Update May 4, 2022: Having missed the initial shipping period for its GigaDrive units, the last update on Indiegogo suggested production would be complete in April or May this year. Sadly, there has been no update since and we’ve been unable to contact GigaDrive as it looks like their email addresses have been shut down.
Backers have filled out refund forms and as yet have not heard anything from the company, and the comments section of the project is filled with complaints. We have contacted Indiegogo to see if it might have some information about the project, and will update with any information we might find out.
Original review April 30, 2021: The new GigaDrive promises to be the world’s fastest external SSD, and given that it’s using one of our favourite NVMe SSDs at its heart, its pace comes as no surprise. Its Thunderbolt 4 / USB4 connection is what gives it some seriously impressive peak numbers, but also seems to be a limiting factor in real-world performance.
As game sizes get bigger, the idea of using an external SSD to bolster the storage capacity of your gaming laptop, or even your next-gen console, is a far more appealing one. Both laptops and consoles have finite amounts of space inside them and are a lot tougher to permanently expand than a standard desktop gaming PC.
With no moving parts, lightning speeds, and easy connections, SSDs are the perfect partner to your gaming machines and are now fast enough that running games directly from an external drive should be no impediment to your gaming performance.
GigaDrive is aiming to come in at the top of that market and has been selling direct to its customers via IndieGogo for a little while now. The 1TB drive we’ve been checking out retails for an impressively low $153. That is a limited time deal, however, as the company is looking to move beyond the crowd-funding platform and is estimating that its pricing will rise by almost 50%.
Connection: Thunderbolt 4 / USB4
Capacity: 1TB (available up to 8TB)
Dimensions: 37mm x 114mm x 12.5m
IP rating: IP67
That might end up feeling like a bit of a sting given that the quickest 1TB external drive we’ve tested—the WD Black P50 Game Drive—comes in at $250 and GigaDrive is expecting to soon hit the $299 mark.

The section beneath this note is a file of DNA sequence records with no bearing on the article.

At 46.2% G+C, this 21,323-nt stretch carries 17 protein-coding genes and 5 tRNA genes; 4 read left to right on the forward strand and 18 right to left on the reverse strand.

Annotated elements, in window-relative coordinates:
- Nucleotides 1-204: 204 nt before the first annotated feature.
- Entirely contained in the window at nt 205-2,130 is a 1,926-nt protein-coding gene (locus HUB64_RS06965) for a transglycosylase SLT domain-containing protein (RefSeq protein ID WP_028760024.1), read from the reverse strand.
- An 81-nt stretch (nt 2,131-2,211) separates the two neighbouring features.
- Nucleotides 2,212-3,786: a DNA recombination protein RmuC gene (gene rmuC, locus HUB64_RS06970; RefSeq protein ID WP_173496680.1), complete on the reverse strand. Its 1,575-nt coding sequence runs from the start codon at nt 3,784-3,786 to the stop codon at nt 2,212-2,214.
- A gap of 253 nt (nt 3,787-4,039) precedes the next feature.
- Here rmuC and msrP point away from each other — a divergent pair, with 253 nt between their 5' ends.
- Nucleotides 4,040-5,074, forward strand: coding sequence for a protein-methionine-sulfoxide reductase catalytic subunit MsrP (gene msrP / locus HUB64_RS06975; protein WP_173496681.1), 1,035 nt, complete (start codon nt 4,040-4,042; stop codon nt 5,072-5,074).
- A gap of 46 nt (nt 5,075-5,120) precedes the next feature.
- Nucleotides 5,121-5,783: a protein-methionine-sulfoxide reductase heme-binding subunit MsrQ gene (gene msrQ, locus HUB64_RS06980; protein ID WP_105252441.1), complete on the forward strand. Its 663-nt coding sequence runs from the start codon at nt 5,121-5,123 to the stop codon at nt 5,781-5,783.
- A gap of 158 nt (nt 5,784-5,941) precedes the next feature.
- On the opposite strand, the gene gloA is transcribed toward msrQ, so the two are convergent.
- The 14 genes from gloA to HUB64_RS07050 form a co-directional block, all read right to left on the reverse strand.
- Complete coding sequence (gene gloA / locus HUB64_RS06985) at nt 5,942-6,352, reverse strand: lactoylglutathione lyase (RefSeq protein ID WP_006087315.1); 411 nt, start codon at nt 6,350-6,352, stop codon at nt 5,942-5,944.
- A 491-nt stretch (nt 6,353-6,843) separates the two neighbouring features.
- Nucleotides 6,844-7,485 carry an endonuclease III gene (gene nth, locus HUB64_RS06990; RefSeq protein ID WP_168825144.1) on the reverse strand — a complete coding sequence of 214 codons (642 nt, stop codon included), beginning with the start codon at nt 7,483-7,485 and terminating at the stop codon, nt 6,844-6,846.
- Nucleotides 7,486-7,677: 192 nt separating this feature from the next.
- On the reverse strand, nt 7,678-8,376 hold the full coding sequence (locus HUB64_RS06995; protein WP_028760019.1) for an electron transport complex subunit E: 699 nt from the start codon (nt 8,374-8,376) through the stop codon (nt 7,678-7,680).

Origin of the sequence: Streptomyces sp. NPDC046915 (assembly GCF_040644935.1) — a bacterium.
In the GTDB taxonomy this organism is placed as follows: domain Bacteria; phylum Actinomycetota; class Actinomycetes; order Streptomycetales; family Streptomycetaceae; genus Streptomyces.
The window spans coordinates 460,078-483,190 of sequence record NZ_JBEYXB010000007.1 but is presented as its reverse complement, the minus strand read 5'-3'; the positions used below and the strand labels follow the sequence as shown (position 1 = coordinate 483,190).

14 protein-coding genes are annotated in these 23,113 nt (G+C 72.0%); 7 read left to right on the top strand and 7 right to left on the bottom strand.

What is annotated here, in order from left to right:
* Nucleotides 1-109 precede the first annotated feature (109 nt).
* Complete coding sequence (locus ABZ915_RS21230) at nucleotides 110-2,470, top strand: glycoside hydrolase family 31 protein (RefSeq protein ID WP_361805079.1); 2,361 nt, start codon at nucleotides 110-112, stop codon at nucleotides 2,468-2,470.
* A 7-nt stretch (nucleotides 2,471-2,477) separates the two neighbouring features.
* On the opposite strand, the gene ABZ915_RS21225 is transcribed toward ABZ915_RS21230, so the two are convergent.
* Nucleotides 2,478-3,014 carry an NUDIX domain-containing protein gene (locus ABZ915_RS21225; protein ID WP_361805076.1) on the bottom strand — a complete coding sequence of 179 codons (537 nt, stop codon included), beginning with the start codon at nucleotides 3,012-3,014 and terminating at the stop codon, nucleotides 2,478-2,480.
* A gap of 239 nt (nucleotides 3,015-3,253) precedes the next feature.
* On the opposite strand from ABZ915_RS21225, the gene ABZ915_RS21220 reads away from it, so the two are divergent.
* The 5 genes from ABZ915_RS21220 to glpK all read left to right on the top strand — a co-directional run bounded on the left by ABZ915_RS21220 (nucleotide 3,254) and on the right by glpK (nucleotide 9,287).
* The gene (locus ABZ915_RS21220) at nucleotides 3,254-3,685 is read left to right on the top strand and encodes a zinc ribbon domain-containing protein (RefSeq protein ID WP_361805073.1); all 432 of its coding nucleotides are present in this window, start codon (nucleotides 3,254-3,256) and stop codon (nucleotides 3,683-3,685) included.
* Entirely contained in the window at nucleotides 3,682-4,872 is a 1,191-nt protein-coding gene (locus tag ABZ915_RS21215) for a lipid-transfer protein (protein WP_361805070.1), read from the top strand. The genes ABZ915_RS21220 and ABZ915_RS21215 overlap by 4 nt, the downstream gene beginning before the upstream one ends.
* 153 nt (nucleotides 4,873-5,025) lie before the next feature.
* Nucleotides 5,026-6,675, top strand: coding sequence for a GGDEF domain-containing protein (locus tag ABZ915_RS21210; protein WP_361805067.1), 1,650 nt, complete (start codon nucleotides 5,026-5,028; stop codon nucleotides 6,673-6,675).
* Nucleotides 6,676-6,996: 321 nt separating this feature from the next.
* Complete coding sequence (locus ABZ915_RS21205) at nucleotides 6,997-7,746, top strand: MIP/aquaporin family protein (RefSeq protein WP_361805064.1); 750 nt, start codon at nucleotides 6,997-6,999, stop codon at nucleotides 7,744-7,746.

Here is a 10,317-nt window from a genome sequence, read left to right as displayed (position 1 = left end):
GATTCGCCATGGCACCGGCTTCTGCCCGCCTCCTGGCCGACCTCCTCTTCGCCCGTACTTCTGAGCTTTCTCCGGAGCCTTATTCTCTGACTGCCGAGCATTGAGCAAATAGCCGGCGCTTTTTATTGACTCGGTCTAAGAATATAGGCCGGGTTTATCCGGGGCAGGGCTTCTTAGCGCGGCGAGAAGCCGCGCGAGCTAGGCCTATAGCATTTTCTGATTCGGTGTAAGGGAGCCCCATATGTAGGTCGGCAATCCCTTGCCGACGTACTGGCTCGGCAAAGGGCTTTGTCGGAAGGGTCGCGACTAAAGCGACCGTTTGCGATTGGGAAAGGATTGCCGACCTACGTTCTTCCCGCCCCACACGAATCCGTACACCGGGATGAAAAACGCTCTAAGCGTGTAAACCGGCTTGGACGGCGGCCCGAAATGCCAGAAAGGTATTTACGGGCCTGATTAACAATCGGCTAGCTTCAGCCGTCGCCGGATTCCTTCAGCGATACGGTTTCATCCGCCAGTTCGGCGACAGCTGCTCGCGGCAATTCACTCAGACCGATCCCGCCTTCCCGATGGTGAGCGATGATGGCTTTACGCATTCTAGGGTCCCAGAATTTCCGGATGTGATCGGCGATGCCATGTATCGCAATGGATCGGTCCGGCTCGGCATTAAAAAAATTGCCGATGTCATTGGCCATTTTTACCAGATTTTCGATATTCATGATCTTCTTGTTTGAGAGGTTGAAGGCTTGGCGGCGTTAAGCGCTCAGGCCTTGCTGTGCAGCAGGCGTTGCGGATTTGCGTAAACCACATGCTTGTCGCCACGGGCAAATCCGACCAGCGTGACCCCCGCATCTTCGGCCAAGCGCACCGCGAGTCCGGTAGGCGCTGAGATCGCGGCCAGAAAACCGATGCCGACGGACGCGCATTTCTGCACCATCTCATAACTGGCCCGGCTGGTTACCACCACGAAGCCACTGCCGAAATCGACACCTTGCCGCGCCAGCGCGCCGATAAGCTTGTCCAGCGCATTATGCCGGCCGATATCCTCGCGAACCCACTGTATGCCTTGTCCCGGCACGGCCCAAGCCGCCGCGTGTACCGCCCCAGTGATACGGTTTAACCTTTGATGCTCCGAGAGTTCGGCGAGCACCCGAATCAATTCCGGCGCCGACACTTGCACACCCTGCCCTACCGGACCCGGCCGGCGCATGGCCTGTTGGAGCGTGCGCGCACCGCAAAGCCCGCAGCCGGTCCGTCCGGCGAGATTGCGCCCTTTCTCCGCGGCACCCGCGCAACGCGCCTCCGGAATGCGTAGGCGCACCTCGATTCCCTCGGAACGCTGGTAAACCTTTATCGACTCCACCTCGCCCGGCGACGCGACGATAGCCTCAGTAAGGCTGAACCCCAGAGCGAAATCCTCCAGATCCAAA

Which is an interesting comparison given that this Thunderbolt drive is actually using a WD Black SN750 SSD as the basis for the device, hidden inside a rugged enclosure with a built-in heatsink. With an IP67 rating, the GigaDrive can sure take a pounding. It’s rated to survive for half an hour submerged in a meter of water and has apparently been drop-tested from ten feet.
I can attest to a certain solidity having carried out my own inadvertent 3.6ft drop-test from my standing desk. It’s still going after hitting my hard flooring edge-first, which is a definite bonus.
It does also manage to stay pretty chill inside that angular black shroud; a cover that is more than reminiscent of the heatsink you can cloth the WD Black SN750 in when used for internal duties in your PC. With a peak of 49°C after sustained use, it’s clear the GigaDrive isn’t going to melt its silicon run ragged in the field.
Performance-wise though there are some interesting things that pop up due to that Thunderbolt 4 interface. The peak read/write speeds are great, with performance topping 2,400MB/s and 2,200MB/s respectively. In our ATTO and AS SSD synthetic tests we didn’t see the GigaDrive hitting its rated 2,800MB/s peaks, but these benchmarks rarely see a drive reaching its full potential.
That’s when I was plumbed into our Asus ROG Maximus XIII Hero Z590 test board, with Thunderbolt 4 connections. Connecting via USB instead sees the drive saturating the interface, with peak performance sticking at 1,000MB/s.
So, Thunderbolt is absolutely the way forward for the GigaDrive then? Actually, those sequential performance numbers only tell part of the story. They’re great for detailing large file transfers of something like 4K video for editing, but for mixed file types or running a game, they’re maybe not as effective.
That’s where the small 4k file performance is interesting. This details how well the drive and interface manage the many small read/write operations an SSD might go through when running software directly from the drive itself. For internal SSDs this is a great metric for general snappiness running a Windows OS, but for external drives it’s useful to see how effective it might be for holding a semi-permanent game library, for instance.
And this is where the GigaDrive and its Thunderbolt 4 connection falls down. The 4k write performance is really low; a tenth of what the WD Black SN750 drive is capable of when connected to an NVMe interface. At just 15MB/s it’s also 76% lower than the GigaDrive’s 4k write speed when connected to a USB 3.2 connection.
That also makes some game transfers rather slow. Our 30GB file transfer test folder is made up of many different file types and game installs, and so comes with a host of teeny tiny files. As such the folder copy test took 284 seconds over Thunderbolt and just 206 seconds over USB 3.2.
That makes the GigaDrive a bit of an oddity. Tech-wise, it’s right up there with the best of external SSDs on offer, but that Thunderbolt connection really seems to struggle. The peak sequential performance of an SSD is more about bragging rights when you’re pushing beyond 1GB/s at the moment, and that makes real-world speeds a more vital part of the storage equation.
Interestingly the GigaDrive has both, you just need to use a different connection for each.